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“Talk about it.” With Brent Robertson

It’s literally compromising the potential of humanity. The only way I can see that humanity will realize its potential is through a deeper connection to ourselves, each other, and a vision for the future bold enough to provoke us to reach beyond our abilities. When we are disconnected and out of relationship with each other […]

It’s literally compromising the potential of humanity. The only way I can see that humanity will realize its potential is through a deeper connection to ourselves, each other, and a vision for the future bold enough to provoke us to reach beyond our abilities. When we are disconnected and out of relationship with each other and our world, we squander our ability for greatness. It is felt at the business level by the catastrophic prevalence of employee disengagement, at the community level by the atrophy of religious institutions, and in our culture through political polarization, the rise of hate crimes and supremacist groups.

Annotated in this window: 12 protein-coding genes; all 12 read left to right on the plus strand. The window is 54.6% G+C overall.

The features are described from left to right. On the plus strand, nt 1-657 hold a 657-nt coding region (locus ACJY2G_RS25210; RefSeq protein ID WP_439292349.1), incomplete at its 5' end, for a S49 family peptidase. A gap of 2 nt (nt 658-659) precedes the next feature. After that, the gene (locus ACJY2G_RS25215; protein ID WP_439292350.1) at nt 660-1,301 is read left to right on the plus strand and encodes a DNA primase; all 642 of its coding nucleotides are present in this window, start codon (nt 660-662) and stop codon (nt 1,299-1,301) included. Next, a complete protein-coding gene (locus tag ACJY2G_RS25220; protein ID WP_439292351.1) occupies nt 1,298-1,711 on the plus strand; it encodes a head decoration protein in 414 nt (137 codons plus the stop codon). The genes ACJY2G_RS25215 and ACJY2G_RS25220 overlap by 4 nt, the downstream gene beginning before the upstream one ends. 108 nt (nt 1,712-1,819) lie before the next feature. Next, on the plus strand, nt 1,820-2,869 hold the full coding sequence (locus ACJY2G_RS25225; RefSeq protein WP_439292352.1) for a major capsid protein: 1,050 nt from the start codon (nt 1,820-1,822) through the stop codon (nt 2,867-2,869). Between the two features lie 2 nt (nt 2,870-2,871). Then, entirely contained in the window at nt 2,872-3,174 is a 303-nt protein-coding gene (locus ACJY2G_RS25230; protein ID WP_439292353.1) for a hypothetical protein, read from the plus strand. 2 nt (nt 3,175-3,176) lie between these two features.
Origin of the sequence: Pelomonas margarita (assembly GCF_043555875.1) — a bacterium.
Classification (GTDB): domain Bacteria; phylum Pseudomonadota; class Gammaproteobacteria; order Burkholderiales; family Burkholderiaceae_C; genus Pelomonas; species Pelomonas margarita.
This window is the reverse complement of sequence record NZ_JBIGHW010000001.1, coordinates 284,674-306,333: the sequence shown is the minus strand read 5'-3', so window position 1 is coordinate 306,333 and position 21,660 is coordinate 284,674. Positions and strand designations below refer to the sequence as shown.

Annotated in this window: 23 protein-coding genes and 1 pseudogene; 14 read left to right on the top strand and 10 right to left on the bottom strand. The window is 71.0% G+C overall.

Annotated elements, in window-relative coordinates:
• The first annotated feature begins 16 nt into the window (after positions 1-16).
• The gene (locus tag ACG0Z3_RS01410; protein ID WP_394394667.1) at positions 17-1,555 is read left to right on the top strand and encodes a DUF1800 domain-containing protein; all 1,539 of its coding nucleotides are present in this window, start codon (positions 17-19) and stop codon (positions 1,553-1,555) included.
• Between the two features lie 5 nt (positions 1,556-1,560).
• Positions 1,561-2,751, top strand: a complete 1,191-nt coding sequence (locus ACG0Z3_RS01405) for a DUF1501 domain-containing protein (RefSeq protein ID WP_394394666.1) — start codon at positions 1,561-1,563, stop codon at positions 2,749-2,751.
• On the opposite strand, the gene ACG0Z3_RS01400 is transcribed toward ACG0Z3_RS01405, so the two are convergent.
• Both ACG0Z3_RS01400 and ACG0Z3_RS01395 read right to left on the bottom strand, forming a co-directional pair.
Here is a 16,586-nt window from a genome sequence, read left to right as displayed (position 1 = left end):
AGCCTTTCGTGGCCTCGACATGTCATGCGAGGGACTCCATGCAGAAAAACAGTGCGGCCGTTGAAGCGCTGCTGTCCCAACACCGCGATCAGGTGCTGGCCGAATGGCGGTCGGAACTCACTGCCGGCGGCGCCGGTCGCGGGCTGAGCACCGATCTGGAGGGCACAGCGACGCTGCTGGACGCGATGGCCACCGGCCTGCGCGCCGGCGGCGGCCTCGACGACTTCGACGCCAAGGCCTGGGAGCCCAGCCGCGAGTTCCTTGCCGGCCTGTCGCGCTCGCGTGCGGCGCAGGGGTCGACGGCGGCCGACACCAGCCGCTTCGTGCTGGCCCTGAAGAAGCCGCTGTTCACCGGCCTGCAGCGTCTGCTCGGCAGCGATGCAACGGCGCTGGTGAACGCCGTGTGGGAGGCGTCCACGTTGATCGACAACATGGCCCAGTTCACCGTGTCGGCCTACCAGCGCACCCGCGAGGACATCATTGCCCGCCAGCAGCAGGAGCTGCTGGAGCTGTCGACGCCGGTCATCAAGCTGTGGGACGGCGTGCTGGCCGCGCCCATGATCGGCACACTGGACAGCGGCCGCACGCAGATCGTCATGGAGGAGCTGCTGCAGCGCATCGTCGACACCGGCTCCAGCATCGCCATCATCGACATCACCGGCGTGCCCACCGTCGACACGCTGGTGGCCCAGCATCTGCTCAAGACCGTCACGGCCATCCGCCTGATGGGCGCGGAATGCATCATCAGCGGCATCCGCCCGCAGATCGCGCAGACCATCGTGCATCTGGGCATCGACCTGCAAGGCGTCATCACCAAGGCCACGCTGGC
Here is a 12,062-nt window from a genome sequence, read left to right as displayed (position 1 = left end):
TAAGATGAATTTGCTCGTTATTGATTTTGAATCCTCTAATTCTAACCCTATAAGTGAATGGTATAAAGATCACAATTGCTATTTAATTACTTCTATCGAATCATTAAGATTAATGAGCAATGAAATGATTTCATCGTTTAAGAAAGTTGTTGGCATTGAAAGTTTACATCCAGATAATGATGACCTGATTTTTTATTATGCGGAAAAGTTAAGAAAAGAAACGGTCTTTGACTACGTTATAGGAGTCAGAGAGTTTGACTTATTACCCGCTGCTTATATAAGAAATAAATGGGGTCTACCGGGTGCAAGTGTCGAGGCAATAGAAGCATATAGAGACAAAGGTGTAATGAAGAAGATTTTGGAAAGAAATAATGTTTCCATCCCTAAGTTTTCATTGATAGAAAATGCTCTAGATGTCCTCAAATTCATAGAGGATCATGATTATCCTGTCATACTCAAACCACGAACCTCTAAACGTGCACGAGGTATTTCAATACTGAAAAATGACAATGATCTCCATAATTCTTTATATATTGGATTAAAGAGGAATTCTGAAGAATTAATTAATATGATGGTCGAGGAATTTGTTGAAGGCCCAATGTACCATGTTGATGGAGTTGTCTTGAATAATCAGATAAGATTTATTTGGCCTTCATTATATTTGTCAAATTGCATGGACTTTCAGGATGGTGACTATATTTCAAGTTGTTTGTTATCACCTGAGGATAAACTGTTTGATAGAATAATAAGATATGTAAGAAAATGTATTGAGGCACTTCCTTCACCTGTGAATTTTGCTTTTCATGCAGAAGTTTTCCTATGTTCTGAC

As a part of my interview series about the ‘5 Things We Can Each Do Help Solve The Loneliness Epidemic’ I had the pleasure to interview Brent Robertson.

Brent works with leaders to design futures worth believing in™. A partner at Fathom, he champions an approach to strategic planning, leadership development, talent engagement, and market differentiation that prioritizes people and relationships. As a result, his clients don’t simply plan their futures, they bring them to life through the energy of organization-wide involvement in, and commitment to, generating valuable businesses that matter.

In addition to his client work, Brent is an outspoken advocate for the Hartford region, and serves as an advisor to community, faith and business organizations who endeavor to create a better future for Connecticut. With a bias toward provoking new ways of seeing the world and taking action to change it, Brent is a sought-after keynote speaker and is regularly featured in regional and national publications.

Brent has oriented his life around helping people create conditions for their success. He is frequently invited to lecture on the topic of leadership and uses his personal transformation experience — going from overweight and out of shape middle-ager to ultra-distance athlete in under three years — as a place from which to mentor others through personal and professional change.


Thank you so much for doing this with us Brent! Our readers would love to “get to know you” a bit better. Can you share your “backstory” with us? What was it that led you to your eventual career choice?